The Canadian Patrol Frigate Project (CPFP) was a procurement project undertaken by the Department of National Defence beginning in 1975 to find a replacement for the Mackenzie-class, Annapolis-class, Restigouche-class, and St. Laurent-class destroyers.
In 1983, the federal government approved the budget for the design and construction of the first batch of six new frigates. To reflect the changing long term strategy of Maritime Command during the 1980s and 1990s, the Halifax-class frigates was designed to be more of a general purpose warship with particular focus on anti-submarine capabilities.
The design of the Halifax class frigates reflected many advances in ship construction, such as a move to a prefabricated unit construction method, where the ship is assembled from prefabricated units in a drydock instead of the traditional keel-laying. Furthermore, the design of Halifax class frigates incorporated many new technical improvements. For example, these vessels were the first in the world to be equipped with the Integrated Machinery Control System(IMCS), which allows for a very high degree of computer control for the machinery plant.
Detailed design work for the CPFP began in 1985 after the original 6-vessel contract was awarded to Saint John Shipbuilding Ltd. (SJSL). The Department of National Defence requested that SJSL construct 3 vessels and sub-contract 3 vessels to MIL-Davie Shipbuilding. The CPFP was awarded to SJSL despite the fact that there were arguably more qualified overseas shipyards capable of performing the work. This was attributed to the Government of Canada's desire for the CPFP to provide industrial and economic benefits to Canada's shipbuilding industry.
The end of the Cold War before the completion of the CPFP meant that these vessels' abilities against submarines were less valuable than when they were designed. However, they have proved versatile in multiple mission roles and have recently formed an important part of Canada's contribution to anti-terrorism operations.
The CPFP seemed to be too big for SJSL from the outset. Delays on the lead ship HMCS Halifax (FFH 330) immediately set in, and it soon became clear that the original deadlines were not going to be met. In response to this, SJSL proposed to build more sections of the ship individually before sending them to its drydock in Saint John; consequently, SJSL owner Irving Shipbuilding purchased several smaller shipyards in eastern Canada for constructing CPFP modules, with final assembly to take place in Saint John. This modular construction solution reduced costs and led to a higher-quality vessel; however, the amount of engineering required increased drastically, and this was used to justify moving the delivery dates of Halifax and her sister ship, HMCS Vancouver (FFH 331), further back. Following the construction assembly improvements and Irving Shipbuilding's investments in acquiring other properties for the project, the Department of National Defence awarded a further 6 vessels exclusively to SJSL in 1988.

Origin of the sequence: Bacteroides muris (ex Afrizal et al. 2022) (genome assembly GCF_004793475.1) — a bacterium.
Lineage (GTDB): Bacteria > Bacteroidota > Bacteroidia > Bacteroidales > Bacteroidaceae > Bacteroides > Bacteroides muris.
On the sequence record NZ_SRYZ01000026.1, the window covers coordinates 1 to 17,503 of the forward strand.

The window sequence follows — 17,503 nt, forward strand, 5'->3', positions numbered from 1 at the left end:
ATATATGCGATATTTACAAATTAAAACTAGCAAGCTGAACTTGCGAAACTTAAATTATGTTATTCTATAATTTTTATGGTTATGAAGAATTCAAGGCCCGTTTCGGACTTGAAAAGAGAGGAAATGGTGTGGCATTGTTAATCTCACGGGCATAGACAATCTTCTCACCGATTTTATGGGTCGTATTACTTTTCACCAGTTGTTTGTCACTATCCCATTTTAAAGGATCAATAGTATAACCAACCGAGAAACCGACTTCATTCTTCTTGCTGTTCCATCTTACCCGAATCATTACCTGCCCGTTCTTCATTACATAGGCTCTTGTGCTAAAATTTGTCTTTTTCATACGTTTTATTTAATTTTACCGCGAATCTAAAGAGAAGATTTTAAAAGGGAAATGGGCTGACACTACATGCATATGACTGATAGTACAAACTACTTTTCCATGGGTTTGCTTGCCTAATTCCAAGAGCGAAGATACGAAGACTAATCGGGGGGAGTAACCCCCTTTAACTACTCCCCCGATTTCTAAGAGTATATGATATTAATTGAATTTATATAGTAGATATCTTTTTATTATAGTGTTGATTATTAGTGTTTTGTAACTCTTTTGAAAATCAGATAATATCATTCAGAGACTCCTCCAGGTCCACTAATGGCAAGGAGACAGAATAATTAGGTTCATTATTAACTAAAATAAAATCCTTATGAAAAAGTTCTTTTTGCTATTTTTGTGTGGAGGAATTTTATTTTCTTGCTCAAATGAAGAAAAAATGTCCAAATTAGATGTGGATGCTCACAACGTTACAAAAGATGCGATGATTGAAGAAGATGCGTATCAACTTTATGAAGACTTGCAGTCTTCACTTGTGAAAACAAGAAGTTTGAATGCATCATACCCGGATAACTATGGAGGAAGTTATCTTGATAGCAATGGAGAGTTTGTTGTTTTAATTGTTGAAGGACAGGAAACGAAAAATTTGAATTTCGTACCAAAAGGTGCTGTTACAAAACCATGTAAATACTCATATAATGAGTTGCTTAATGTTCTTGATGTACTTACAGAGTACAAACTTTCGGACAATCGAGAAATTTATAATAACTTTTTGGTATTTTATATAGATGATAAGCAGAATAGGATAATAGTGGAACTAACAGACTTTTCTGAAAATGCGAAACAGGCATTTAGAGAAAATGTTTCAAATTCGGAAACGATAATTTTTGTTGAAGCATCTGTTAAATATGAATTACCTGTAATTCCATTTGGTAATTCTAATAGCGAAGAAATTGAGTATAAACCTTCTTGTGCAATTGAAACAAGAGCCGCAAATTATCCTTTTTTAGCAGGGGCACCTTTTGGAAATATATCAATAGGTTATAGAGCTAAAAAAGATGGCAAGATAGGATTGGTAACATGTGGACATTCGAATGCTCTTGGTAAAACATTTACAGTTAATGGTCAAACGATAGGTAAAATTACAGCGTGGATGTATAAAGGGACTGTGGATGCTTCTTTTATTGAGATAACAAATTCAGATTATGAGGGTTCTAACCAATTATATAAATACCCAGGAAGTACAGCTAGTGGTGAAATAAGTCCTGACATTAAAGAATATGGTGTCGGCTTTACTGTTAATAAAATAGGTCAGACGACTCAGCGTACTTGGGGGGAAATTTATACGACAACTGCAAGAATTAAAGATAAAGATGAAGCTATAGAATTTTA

Improvements for MARCOM
The CPFP evolved into the Halifax-class frigate. The launch of the lead vessel HMCS Halifax (FFH 330) in 1988 is credited with providing a new energy to Maritime Command (MARCOM) which was burdened with an antiquated fleet. MARCOM's older vessels were sometimes not seaworthy and only the Iroquois class destroyers were up to any kind of modern standard.
Despite some initial growing pains common to any new class of warships, the Halifax class was a potent modern naval platform and established itself as one of the world's premier warships of its type. These vessels were larger than most frigates and despite being initially conceived for anti-submarine warfare, evolved into MARCOM's premiere workhorse for multiple mission roles. Just as importantly, the commissioning of the Halifax relieved pressure on the Iroquois class, which MARCOM modernized under the Tribal Update and Modernization Project (TRUMP) to become anti-aircraft destroyers.
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